Hi, I'm 5'10 weigh 150lbs and curent bra size is 36C. I'm looking into getting silicone implants (under the muscle) for volume and projection. My plastic surgeon recommended 450cc implants. To me that sounds huge! He said that because I am farily wide and broad shouldered (and because of the shape of my breasts) anthing smaller will not give me the projection I want. Will 450cc still look natural? Also, I workout and run a lot would these implants make that uncomfortable? Help please!
Can 450cc Breast Implants Look Natural? Will They Affect My Running?
Doctor Answers 9
Running after breast augmentation
1) No heavy lifting or strenuous activity for 6 weeks.
2) Resume walking at a leisurely pace right after surgery (e.g. 2 mph)
3) At 2 weeks, you can walk 2 miles at 2mph
4) At 3 weeks, you can walk 3 miles at 3mph
5) At 4 weeks, you can walk 4 miles at 4mph
6) At 5 weeks, you can jog 5 miles at 5mph
7) At 6 weeks, you can resume all activities, but listen to your body and use discomfort or tightness as a guide so you don't over do it.
With respect to size and working out, you will feel more heaviness in the chest. I would make sure that have a comfortable and supportive workout bra. I would also discuss this with your plastic surgeon.
Implant Selection Process
With a good support bra, the implants should not be affected by working out or running after 6-8 weeks. Unfortunately, there is not a general rule of thumb or objective criteria to implant selection.
Your plastic surgeon will perform several measurements of your chest wall and breast anatomy and determine a range of implants that both fit your chest wall and reach your desired goals.
The next step is to try on this range of implants in the office with your doctor. The key to this success is showing your surgeon the body proportion you desire with a bra sizer and allowing your surgeon to guide you to the right implant. It will be much easier to communicate in implant cc's than cup size when determining the appropriate implant for you.
I wish you a safe recovery and fantastic result.
450 cc's are fairly large implants but it does not mean that they won't look great. I couldn't tell you without an exam. If you are pretty active and do not want to be too large, you may be better off with smaller implants.
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Choosing your implant with the help of computer imaging
Your concern is understandable, however many factors should be taken into consideration by your plastic surgeon and you. Laxity of the skin and breast tissue will be important in obtaining "natural' looking breast. The base width will also tell the surgeon what sizes are possible. The most important maneuver is for the surgeon to show you on your pictures (Computer Generated Imaging) what different sized implants look like on /in your body. I especially find that the photos that include the upper torso and sometimes the hips can let you see what kind of balance or proportion you will be achieving with the proposed size.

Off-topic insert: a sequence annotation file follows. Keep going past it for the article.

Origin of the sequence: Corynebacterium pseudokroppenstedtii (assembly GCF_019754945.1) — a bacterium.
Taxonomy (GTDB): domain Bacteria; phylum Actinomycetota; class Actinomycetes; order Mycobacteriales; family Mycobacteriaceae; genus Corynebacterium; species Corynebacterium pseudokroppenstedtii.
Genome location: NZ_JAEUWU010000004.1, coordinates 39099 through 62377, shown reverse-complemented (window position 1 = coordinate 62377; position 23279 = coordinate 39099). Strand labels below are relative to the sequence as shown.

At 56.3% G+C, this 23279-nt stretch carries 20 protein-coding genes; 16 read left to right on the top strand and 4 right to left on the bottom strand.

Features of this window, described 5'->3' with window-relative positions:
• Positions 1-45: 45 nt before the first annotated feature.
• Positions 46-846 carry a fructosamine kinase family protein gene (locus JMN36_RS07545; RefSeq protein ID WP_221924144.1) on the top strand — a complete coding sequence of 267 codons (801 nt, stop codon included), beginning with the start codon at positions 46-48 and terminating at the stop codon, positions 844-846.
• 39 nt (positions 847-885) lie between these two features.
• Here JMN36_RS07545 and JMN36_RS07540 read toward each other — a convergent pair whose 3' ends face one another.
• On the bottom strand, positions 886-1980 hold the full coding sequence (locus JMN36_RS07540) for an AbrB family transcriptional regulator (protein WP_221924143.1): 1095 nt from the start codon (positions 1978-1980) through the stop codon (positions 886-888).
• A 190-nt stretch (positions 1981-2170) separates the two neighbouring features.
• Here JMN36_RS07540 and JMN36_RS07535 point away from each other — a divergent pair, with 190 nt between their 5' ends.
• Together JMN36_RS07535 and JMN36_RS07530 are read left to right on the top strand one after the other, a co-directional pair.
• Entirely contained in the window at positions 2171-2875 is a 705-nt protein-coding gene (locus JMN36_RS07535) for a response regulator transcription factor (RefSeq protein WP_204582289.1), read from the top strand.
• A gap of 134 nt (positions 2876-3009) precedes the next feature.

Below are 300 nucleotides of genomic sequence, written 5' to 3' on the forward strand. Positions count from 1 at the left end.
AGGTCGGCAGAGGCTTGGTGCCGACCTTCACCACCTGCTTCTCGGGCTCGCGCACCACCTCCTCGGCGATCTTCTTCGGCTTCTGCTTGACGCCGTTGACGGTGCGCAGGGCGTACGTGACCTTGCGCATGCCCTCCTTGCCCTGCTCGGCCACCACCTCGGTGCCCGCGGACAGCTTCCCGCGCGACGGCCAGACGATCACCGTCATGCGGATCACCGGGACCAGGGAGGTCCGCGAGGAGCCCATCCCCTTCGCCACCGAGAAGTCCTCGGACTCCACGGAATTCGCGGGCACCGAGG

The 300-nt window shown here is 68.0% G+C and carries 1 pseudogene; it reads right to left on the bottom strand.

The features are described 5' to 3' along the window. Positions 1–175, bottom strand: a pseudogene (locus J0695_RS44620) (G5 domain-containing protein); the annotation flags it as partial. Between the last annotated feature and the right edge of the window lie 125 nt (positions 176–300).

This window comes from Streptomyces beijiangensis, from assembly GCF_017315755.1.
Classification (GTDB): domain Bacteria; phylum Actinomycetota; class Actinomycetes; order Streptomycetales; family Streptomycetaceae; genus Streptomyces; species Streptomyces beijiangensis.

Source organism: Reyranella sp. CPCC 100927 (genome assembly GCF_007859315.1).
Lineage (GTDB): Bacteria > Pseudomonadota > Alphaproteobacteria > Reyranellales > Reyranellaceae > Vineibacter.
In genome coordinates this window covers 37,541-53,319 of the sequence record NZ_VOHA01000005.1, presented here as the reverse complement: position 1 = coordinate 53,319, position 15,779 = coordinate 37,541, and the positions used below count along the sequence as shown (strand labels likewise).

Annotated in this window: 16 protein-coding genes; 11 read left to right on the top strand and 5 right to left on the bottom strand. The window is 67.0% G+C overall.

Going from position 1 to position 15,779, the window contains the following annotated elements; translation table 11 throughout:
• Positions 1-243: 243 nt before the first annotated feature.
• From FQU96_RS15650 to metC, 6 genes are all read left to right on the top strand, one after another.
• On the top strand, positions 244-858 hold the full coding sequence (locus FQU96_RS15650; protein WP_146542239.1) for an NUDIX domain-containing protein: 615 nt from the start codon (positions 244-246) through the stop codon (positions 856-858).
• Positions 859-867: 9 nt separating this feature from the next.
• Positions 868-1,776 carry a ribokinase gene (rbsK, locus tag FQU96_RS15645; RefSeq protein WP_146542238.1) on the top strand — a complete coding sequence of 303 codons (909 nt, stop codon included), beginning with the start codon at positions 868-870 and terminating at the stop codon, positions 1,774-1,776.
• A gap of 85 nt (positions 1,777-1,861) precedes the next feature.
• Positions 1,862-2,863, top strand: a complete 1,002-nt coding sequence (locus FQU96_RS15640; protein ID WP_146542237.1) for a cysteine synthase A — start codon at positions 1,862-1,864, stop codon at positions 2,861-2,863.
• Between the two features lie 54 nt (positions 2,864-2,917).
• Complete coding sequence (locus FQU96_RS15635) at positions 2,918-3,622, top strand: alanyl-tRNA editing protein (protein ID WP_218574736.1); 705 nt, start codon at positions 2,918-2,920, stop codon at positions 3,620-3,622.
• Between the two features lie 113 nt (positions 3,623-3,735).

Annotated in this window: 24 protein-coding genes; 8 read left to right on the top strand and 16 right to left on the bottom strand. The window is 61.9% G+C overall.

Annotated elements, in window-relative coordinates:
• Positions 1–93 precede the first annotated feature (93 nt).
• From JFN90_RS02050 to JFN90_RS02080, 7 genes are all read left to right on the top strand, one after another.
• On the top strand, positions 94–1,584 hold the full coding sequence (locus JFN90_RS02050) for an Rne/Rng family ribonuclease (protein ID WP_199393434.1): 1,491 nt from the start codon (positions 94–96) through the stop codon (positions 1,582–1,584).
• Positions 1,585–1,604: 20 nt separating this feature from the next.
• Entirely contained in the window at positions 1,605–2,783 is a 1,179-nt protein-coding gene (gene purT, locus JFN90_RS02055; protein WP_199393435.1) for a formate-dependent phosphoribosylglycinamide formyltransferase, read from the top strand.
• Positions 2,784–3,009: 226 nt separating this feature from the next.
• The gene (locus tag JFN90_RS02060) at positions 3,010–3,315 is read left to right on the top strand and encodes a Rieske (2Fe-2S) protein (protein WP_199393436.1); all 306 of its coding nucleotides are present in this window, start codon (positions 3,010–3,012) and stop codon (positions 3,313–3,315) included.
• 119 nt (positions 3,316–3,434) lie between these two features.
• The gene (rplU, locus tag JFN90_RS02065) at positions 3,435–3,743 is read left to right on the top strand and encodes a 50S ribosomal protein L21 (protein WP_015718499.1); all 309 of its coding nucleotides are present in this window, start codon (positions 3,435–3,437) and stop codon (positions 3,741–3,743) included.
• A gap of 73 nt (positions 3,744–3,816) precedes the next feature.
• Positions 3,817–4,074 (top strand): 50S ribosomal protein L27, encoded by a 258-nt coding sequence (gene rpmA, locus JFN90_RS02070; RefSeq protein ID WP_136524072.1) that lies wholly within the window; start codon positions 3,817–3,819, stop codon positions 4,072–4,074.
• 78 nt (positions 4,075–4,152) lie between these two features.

As far as running, you will need a great running bra. I often recommend that may patients double up on the sports bra when running.
Choosing an ideal implant size
Choosing a breast implant size should be done by both you, the patient, and your surgeon, together. The way I help my patients choose an appropriate size is to provide them with a stretch bra, and then have the patient try on a variety of sized implants in the bra. I will make suggestions as to what I think would be best, and then ultimately allow the patient to choose the size that she would be most comfortable with. Since I practice in South Florida, the aesthetic here seems to be a bit larger than other parts of the US. Therefore it is not unusual for a woman who is 5'10" with broad shoulders to select a 450 cc implant. However, larger implants such as this will be prone to more complications due to weight, and may ultimately cause the breast to sag more. Also, it will most definitely affect your running, as the weight of the implants will alter the biomechanics of your core and posture.
Implants for the runner